Bank of England to admit that high inflation will last far longer than hoped
A debate over how to tackle surging living costs has been at the heart of the Tory leadership contest. Rishi Sunak will seize on Thursday’s inflation warnings to suggest that now is not the time for tax cuts of the scale proposed by his rival Liz Truss, because putting more money in workers’ pockets would only drive prices even higher.
Mr Sunak said: “If we rush through premature tax cuts before we have gripped inflation all we are doing is giving with one hand and then taking away with the other,”
Ms Truss responded that Britain could not “tax its way to growth”. She said modest tax cuts, “including scrapping a potentially ruinous corporation tax rise that hasn’t even come into force”, and slashing red tape would not push up the price of UK goods and services.
She has also vowed to review the way the Bank sets policy to “make sure it is tough enough on inflation”.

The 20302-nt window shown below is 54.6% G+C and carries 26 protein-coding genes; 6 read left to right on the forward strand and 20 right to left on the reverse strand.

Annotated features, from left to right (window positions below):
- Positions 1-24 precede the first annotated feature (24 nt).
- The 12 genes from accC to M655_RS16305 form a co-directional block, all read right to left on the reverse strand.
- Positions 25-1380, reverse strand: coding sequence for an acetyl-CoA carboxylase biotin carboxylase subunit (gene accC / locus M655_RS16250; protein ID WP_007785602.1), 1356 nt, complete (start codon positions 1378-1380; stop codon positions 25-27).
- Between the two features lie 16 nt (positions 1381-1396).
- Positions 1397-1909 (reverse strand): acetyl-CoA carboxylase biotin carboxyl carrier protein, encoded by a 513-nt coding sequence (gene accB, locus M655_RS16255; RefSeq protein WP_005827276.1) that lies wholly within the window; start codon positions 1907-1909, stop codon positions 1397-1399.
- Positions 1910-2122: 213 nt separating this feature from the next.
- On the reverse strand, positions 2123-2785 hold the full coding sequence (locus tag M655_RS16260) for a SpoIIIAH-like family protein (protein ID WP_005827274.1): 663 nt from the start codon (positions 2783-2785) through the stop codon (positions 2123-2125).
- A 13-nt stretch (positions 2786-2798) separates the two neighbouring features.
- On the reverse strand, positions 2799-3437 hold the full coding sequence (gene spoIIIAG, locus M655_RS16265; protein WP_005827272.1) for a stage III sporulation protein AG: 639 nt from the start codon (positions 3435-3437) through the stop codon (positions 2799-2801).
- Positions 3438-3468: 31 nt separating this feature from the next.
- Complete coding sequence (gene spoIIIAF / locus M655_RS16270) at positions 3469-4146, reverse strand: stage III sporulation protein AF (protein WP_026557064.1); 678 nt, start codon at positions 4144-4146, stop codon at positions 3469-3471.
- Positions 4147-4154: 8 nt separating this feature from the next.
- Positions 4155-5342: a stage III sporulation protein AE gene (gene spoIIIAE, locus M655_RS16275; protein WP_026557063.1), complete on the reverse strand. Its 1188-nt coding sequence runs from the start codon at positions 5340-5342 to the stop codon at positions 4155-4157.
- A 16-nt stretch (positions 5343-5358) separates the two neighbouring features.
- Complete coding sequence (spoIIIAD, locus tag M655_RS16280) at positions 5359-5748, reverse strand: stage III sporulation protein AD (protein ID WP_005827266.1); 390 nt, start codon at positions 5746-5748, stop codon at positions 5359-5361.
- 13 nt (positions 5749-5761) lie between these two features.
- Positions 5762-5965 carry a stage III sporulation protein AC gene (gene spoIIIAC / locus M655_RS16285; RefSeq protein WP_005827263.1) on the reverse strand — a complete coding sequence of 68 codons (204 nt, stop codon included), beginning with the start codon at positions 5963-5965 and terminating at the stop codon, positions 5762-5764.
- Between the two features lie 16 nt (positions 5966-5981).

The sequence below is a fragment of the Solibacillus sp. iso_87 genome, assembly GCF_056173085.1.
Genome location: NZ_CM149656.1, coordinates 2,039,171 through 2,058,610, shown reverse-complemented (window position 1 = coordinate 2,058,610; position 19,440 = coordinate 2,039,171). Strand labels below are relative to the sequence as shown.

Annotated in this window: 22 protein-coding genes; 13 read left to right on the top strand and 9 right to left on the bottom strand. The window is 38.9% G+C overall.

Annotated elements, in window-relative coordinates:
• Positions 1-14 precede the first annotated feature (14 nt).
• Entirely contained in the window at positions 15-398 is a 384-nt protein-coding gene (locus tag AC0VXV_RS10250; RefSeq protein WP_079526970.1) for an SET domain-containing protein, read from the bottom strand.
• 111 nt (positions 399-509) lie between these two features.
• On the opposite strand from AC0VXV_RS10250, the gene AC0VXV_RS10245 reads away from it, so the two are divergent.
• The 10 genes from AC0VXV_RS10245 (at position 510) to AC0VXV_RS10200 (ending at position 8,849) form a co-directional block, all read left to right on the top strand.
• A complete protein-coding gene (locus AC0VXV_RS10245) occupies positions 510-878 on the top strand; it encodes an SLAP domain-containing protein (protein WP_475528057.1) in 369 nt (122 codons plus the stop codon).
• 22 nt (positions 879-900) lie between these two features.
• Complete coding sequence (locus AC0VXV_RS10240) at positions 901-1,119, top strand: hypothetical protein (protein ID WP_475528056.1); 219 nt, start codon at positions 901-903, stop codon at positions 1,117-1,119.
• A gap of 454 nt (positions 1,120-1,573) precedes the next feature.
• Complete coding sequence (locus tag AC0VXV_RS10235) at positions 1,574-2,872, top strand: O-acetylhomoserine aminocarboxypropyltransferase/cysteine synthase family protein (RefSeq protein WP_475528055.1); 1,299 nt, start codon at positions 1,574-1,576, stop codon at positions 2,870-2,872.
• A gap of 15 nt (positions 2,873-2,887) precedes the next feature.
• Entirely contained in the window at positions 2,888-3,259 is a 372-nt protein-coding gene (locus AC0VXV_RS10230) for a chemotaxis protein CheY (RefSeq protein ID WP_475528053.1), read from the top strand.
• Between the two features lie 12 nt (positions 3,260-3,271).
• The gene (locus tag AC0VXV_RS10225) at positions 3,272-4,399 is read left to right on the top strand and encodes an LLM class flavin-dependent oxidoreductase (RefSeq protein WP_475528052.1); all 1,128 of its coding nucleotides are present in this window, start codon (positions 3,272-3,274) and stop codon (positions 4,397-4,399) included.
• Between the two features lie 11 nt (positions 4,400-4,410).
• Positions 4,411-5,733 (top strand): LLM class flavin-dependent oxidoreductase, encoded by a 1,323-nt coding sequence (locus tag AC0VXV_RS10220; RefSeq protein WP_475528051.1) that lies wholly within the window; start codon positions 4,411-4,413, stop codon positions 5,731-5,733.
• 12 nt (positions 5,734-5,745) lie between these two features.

UK consumer prices rose by 9.4pc in the year to June, the highest rate of increases for 40 years. When it last produced detailed numbers in May, the Bank suggested that inflation would peak a little over 10pc at the end of this year before dipping back into single figures in the first quarter of 2023.
However, the City expects these predictions to be revised up because energy prices are now likely to be far higher than thought at the time. The energy price cap is expected to surge from about £2,000 to more than £3,600 this winter because of fears that Russia will cut off gas supplies to Europe.
The Resolution Foundation, a think tank, said that double-digit inflation could now feasibly persist well into 2023, with a peak of 15pc at the start of 2023.
It warned that it was “increasingly unlikely” that annual price rises would fall back to the Bank’s 2pc target within the coming year.
Jack Leslie from the Resolution Foundation said: “The outlook for inflation is highly uncertain, largely driven by unpredictable gas prices, but changes over recent months suggest that the Bank of England is likely to forecast a higher and later peak for inflation.”
Markets are pricing in a roughly 90pc chance of the MPC backing a half-point increase in the cost of borrowing today, taking rates from 1.25pc to 1.75pc.
Almost two million homeowners will be immediately hit with the biggest mortgage rate rise in nearly 30 years as a result.